"Eye see no GP"
Posted by MP2014 (as ),
My wife had a painful problem with her eye on a Friday evening in October 2014. We rang 111 whose first response was to tell my wife to visit her optician (I. e. the person who measures eyes for glasses). After a 60 minute conversation it was finally agreed that my wife should have an appointment with an out-of-hours GP. My wife was given an appointment at the local community hospital. The minor injuries staff left after 15 minutes. My wife and another patient were left in the waiting area. After another 30 minutes with no evidence of any GP we called the 111 service to be told there was no GP on site. We were given a new appointment at another OOH site 20 minutes away. My wife was examined by a nurse practitioner and was given a prescription to cover the weekend; my wife had a tear on her cornea that was very painful.
We raised two complaints with the 111 service:
a) The failure to recognise that my wife's condition could not wait 72 hours for a visit to an optician; when we contacted our local optician they were astonished that this had been suggested for any eye condition. The "pathway" used by the 111 service in this case seemed at fault but this was eventually palmed off (in our opinion) as a failure by the 111 operator to correctly interpret the pathway
b) The appointment at the local community hospital for an OOH GP that could not be fulfilled; the 111 service operator said that this failure was not their responsibility as the OOH appointment system was managed by the OOH service, a separate entity within the NHS. However the 111 service provider said that they would pass on the complaint to the OOH service. Four months later, having received no response from the OOH service provider, we contacted the OOH service directly only to be told that they had no record of our complaint.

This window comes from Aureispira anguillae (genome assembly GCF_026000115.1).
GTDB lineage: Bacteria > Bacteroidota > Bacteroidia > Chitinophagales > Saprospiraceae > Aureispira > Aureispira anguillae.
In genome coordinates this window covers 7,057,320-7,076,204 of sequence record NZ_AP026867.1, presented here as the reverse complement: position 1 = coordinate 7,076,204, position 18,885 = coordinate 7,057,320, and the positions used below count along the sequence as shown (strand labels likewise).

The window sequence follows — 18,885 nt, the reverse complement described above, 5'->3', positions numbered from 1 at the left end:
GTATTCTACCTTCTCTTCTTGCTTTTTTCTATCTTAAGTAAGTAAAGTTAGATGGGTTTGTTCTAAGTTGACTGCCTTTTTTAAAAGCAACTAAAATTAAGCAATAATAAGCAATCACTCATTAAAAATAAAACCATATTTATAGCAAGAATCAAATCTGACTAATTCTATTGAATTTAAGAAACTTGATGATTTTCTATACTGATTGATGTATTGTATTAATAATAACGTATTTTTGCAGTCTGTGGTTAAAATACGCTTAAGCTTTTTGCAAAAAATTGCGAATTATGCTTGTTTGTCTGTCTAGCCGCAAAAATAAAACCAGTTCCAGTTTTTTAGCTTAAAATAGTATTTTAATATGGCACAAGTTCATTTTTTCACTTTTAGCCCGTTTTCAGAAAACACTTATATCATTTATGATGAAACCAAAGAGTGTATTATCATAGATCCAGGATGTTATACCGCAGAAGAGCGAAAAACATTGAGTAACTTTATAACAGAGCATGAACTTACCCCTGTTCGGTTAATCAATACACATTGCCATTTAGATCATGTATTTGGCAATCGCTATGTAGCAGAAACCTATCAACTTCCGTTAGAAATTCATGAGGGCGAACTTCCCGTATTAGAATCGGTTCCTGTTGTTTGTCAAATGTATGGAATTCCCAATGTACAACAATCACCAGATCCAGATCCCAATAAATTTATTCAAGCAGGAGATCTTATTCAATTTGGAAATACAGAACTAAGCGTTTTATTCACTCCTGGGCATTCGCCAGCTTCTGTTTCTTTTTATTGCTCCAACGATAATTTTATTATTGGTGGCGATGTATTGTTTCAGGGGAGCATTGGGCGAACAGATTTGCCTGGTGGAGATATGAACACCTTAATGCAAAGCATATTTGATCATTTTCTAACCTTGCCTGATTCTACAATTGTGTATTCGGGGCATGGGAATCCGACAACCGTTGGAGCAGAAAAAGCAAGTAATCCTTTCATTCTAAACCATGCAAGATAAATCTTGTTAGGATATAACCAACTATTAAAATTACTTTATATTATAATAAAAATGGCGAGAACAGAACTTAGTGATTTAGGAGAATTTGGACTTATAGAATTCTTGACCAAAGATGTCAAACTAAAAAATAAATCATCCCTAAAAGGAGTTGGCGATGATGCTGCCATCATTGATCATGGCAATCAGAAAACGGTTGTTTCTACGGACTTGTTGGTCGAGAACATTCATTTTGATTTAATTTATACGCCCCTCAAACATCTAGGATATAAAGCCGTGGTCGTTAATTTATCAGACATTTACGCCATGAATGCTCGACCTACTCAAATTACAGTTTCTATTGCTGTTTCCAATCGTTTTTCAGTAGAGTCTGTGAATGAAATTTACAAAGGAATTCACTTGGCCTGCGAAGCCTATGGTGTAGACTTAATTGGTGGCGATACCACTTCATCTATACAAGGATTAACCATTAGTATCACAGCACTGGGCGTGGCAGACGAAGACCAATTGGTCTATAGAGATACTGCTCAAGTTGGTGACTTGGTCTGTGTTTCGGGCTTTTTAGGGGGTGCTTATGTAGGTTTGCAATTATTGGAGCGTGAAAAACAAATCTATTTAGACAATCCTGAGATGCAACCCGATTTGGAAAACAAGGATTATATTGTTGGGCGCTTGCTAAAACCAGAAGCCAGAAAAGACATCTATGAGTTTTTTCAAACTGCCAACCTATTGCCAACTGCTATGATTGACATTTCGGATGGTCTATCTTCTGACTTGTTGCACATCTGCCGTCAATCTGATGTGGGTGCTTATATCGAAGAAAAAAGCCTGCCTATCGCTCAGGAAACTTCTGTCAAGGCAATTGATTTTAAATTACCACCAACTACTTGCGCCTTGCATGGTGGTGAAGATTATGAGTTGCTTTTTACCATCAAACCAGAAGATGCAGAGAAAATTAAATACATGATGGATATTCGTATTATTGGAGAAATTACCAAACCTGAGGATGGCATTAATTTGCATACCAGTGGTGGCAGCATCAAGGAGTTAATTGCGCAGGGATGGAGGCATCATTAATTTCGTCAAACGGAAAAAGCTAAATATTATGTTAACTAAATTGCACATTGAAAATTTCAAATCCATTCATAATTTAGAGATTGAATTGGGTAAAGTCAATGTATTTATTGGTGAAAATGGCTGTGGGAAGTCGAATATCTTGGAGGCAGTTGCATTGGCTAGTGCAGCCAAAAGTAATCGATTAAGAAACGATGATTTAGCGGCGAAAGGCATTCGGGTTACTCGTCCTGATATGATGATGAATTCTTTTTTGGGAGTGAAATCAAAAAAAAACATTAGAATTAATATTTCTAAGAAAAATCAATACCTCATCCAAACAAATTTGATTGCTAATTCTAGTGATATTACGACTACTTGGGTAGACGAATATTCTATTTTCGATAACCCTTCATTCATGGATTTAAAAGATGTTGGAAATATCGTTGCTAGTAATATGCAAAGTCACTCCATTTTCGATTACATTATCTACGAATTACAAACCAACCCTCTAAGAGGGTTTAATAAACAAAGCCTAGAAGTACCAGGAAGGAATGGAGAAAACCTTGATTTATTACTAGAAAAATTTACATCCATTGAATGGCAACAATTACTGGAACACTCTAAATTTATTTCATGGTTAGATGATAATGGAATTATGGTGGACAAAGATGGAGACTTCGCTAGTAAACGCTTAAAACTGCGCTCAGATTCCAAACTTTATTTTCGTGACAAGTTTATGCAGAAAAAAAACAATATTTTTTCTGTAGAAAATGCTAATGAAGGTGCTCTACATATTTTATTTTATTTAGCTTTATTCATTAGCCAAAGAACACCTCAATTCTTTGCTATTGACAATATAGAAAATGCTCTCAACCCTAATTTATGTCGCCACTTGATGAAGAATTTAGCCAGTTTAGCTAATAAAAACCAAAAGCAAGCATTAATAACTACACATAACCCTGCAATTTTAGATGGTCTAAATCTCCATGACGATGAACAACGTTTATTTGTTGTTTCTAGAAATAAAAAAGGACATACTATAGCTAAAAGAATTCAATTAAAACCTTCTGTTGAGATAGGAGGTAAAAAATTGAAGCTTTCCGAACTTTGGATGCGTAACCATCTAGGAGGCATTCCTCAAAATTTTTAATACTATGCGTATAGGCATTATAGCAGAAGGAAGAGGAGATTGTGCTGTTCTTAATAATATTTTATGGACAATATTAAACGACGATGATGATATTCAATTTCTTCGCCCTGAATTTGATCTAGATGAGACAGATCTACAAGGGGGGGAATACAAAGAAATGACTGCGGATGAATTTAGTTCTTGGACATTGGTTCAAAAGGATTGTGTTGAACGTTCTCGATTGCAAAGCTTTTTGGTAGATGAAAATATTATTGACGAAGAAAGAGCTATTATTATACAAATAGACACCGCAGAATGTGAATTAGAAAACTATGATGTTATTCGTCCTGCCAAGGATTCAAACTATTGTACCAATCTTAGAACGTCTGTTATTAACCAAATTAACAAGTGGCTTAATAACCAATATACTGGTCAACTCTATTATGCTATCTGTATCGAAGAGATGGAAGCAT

My wife was eventually given an appointment at county eye clinic and she was told that the eye condition could take up to 12 months to heal completely.
Once we gained access to the correct medical care, the treatment my wife received was excellent. However the method of gaining access to the correct care was appalling. The subsequent complaint process and the response we have received to date leaves a very cynical taste - it seems that layer upon layer of bureaucracy are being placed between patients and medical staff. We have not yet been given any evidence that the same experience could not be repeated. Managers appear to pay lip service to the complaint processes.